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A recent post in DailyDealMedia caught my attention. It was titled "Uprising in Mobile Health Care: Could Medical Apps Replace Doctors?" The theme of technology vs. the humanistic aspects of medicine has been the subject of debate for many decades, obviously predating the advent of medical apps.
I find it interesting that the introduction of the referenced PwC study highlights the fact that "Solutions, not technology, are the key to success." Another piece on this subject in The Atlantic addressed what I believe is the core issue: "Should (most) doctors become obsolete – or less provocatively, does the practice of medicine need to change? Here, the answer must be yes."
I will give my own reasons why I think the question of apps replacing doctors is neither feasible nor desired.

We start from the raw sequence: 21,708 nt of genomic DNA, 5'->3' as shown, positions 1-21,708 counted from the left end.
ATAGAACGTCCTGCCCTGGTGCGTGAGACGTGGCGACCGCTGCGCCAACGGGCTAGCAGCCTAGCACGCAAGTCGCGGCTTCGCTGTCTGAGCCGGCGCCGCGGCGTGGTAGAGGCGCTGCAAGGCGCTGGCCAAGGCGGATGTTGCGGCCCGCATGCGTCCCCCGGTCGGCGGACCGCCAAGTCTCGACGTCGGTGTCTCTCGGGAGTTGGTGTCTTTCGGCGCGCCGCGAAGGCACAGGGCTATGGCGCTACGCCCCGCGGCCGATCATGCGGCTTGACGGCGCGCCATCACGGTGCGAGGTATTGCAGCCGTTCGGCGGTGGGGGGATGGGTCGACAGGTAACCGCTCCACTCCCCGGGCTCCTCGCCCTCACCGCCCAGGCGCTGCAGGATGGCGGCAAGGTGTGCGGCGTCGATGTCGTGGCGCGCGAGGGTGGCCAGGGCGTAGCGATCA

Skepticism about new technology is expected and healthy. It should not be blindly defended by its developers or investors. It requires proof of effectiveness, safety, convenience, cost-efficiency, acceptance and adoption by both providers and patients in order to expect its adoption. The DDM article is a bit sensationalized, perhaps by design. It inspires reflection. I hope this post does the same.
David Lee Scher is a former cardiac electrophysiologist and is an independent consultant and owner/director at DLS Healthcare Consulting, LLC, (www.digitalhealthconsultants.com) concentrating in advising digital health companies and their partnering institutions, providers and businesses. A pioneer adopter of remote cardiac monitoring, he lectures worldwide promoting the benefits of digital health technologies. Twitter: @dlschermd, He also blogs at http://davidleescher.com. He was cited as one of the 10 cardiologists to follow on Twitter and one of the top ten blogs on healthcare technology.
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